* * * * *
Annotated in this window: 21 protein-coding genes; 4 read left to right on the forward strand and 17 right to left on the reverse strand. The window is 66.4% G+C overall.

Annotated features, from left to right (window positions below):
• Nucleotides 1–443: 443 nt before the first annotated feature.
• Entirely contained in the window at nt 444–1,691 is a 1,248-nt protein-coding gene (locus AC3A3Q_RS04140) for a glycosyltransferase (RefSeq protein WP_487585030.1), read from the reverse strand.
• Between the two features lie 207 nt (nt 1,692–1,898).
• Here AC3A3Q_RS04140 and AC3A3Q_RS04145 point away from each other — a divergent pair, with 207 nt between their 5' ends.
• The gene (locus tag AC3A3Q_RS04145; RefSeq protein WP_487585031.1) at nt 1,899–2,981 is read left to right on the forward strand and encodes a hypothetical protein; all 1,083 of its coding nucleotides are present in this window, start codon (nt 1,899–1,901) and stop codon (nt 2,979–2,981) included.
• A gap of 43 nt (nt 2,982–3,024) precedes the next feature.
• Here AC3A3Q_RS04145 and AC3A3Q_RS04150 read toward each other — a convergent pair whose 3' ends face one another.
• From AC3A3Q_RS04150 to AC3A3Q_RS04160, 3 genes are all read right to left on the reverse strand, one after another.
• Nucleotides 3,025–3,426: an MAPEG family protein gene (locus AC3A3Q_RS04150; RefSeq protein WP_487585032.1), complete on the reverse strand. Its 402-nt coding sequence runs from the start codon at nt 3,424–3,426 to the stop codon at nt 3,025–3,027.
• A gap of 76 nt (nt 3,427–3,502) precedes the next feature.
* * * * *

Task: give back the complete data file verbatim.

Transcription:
Annotated in this window: 21 protein-coding genes; 4 read left to right on the forward strand and 17 right to left on the reverse strand. The window is 66.4% G+C overall.

Annotated features, from left to right (window positions below):
• Nucleotides 1–443: 443 nt before the first annotated feature.
• Entirely contained in the window at nt 444–1,691 is a 1,248-nt protein-coding gene (locus AC3A3Q_RS04140) for a glycosyltransferase (RefSeq protein WP_487585030.1), read from the reverse strand.
• Between the two features lie 207 nt (nt 1,692–1,898).
• Here AC3A3Q_RS04140 and AC3A3Q_RS04145 point away from each other — a divergent pair, with 207 nt between their 5' ends.
• The gene (locus tag AC3A3Q_RS04145; RefSeq protein WP_487585031.1) at nt 1,899–2,981 is read left to right on the forward strand and encodes a hypothetical protein; all 1,083 of its coding nucleotides are present in this window, start codon (nt 1,899–1,901) and stop codon (nt 2,979–2,981) included.
• A gap of 43 nt (nt 2,982–3,024) precedes the next feature.
• Here AC3A3Q_RS04145 and AC3A3Q_RS04150 read toward each other — a convergent pair whose 3' ends face one another.
• From AC3A3Q_RS04150 to AC3A3Q_RS04160, 3 genes are all read right to left on the reverse strand, one after another.
• Nucleotides 3,025–3,426: an MAPEG family protein gene (locus AC3A3Q_RS04150; RefSeq protein WP_487585032.1), complete on the reverse strand. Its 402-nt coding sequence runs from the start codon at nt 3,424–3,426 to the stop codon at nt 3,025–3,027.
• A gap of 76 nt (nt 3,427–3,502) precedes the next feature.